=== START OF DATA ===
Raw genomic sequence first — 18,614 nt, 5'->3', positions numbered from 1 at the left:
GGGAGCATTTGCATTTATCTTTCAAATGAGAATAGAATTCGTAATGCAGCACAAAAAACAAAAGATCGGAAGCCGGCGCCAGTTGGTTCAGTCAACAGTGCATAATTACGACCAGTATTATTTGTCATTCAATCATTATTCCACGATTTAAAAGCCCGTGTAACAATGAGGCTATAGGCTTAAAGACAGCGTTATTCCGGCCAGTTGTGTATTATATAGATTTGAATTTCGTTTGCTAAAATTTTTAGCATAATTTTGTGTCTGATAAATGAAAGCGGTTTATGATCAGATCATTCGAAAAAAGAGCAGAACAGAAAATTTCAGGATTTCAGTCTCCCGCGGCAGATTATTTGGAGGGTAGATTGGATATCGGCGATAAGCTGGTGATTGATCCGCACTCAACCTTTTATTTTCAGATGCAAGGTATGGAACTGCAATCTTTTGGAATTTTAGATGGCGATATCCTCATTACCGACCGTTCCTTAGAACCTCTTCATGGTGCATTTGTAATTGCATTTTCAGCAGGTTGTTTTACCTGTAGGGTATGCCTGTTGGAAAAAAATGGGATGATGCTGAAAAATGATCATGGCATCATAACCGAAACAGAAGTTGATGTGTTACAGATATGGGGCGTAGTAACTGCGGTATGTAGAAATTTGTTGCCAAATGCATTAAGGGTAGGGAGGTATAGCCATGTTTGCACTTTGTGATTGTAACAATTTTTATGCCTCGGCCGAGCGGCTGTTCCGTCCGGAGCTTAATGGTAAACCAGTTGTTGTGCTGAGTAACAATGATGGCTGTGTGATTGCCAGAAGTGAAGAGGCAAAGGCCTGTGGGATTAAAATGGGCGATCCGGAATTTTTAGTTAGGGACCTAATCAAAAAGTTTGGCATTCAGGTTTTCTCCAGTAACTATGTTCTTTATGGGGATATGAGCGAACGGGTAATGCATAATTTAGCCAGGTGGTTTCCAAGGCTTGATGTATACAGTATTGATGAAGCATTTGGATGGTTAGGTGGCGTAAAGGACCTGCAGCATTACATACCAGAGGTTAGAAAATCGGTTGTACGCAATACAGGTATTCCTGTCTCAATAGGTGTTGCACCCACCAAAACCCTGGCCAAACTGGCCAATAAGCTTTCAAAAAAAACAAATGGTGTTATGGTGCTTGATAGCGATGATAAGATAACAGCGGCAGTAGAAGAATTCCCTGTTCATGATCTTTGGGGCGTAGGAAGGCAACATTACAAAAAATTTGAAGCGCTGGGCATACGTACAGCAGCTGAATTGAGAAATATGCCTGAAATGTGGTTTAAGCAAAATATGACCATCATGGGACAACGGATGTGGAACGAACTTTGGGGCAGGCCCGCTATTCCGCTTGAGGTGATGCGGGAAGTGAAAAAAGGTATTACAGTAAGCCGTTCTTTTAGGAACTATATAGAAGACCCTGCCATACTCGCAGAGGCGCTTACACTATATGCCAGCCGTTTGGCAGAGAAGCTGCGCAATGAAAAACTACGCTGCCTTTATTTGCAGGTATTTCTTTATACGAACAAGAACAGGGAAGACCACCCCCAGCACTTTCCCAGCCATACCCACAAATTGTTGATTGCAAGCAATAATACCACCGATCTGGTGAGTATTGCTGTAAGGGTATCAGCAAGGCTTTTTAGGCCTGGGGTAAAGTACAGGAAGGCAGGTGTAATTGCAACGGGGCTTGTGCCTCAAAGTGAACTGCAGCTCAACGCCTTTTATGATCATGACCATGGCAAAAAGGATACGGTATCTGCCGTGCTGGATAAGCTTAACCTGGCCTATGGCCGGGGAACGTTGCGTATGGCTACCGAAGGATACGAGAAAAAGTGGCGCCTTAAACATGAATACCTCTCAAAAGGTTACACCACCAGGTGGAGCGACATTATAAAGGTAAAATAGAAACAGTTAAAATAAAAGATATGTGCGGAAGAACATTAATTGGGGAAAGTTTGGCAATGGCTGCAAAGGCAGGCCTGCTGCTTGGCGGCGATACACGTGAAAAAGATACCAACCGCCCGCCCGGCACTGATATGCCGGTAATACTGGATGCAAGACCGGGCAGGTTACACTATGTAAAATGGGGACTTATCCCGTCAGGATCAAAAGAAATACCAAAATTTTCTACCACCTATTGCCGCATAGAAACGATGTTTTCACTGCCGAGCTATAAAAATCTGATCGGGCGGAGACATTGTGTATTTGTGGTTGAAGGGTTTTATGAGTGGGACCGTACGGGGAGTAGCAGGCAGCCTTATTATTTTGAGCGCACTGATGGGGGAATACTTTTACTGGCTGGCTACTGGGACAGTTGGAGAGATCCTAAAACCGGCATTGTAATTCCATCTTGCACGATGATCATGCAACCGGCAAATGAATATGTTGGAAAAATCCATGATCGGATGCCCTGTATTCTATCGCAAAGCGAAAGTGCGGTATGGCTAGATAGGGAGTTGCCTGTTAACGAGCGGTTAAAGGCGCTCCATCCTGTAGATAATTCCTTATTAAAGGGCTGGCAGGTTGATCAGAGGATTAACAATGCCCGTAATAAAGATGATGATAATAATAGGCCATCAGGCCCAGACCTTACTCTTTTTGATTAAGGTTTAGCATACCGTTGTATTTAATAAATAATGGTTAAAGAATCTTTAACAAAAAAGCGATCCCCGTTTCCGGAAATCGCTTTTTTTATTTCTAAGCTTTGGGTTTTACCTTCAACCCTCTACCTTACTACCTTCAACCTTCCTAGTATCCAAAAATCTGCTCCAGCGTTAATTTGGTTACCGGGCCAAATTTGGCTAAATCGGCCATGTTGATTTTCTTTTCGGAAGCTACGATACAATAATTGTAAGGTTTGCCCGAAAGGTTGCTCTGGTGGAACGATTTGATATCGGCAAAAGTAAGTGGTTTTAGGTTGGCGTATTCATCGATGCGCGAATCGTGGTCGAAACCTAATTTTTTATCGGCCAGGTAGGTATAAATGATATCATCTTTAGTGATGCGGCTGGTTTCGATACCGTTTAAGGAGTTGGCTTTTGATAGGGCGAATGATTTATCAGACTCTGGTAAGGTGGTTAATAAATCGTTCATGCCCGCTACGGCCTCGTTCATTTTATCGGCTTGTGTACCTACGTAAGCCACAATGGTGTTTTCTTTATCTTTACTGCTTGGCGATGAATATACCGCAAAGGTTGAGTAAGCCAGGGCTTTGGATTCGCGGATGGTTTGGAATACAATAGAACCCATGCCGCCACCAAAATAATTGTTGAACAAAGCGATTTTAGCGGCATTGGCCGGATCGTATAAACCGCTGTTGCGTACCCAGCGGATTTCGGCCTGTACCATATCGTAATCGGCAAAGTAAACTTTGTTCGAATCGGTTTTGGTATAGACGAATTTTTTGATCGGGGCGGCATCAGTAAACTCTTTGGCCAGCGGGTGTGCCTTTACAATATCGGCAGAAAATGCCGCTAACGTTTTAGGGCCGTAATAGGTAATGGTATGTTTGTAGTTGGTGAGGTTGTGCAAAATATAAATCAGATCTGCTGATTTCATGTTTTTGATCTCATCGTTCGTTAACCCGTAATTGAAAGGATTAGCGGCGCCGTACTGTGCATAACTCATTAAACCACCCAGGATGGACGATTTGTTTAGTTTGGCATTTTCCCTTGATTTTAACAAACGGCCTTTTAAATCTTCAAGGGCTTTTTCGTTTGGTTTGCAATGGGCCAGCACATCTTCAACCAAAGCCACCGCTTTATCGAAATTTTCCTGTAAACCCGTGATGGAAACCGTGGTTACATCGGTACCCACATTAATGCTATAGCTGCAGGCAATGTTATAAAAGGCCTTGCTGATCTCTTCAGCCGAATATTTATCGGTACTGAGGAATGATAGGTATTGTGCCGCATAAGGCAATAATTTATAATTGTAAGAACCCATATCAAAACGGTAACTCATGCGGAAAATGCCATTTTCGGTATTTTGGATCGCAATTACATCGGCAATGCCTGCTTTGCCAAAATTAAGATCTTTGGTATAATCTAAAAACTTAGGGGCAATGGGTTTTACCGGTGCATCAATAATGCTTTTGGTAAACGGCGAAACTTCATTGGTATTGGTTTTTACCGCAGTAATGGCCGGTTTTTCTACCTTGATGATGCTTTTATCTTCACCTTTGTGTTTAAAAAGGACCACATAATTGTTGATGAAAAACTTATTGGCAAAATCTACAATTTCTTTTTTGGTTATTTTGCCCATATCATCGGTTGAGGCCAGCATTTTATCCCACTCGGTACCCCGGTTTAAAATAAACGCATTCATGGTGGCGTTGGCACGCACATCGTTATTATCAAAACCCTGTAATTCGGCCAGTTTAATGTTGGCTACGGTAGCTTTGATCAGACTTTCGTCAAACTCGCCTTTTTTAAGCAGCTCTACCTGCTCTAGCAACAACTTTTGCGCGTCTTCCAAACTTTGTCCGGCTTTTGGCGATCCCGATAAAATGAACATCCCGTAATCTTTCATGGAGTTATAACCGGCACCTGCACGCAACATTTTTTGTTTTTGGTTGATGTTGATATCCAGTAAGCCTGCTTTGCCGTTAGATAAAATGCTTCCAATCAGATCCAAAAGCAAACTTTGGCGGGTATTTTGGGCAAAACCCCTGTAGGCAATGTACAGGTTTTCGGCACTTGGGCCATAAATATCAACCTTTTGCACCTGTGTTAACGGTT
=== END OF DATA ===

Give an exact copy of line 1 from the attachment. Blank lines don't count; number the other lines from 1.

Raw genomic sequence first — 18,614 nt, 5'->3', positions numbered from 1 at the left: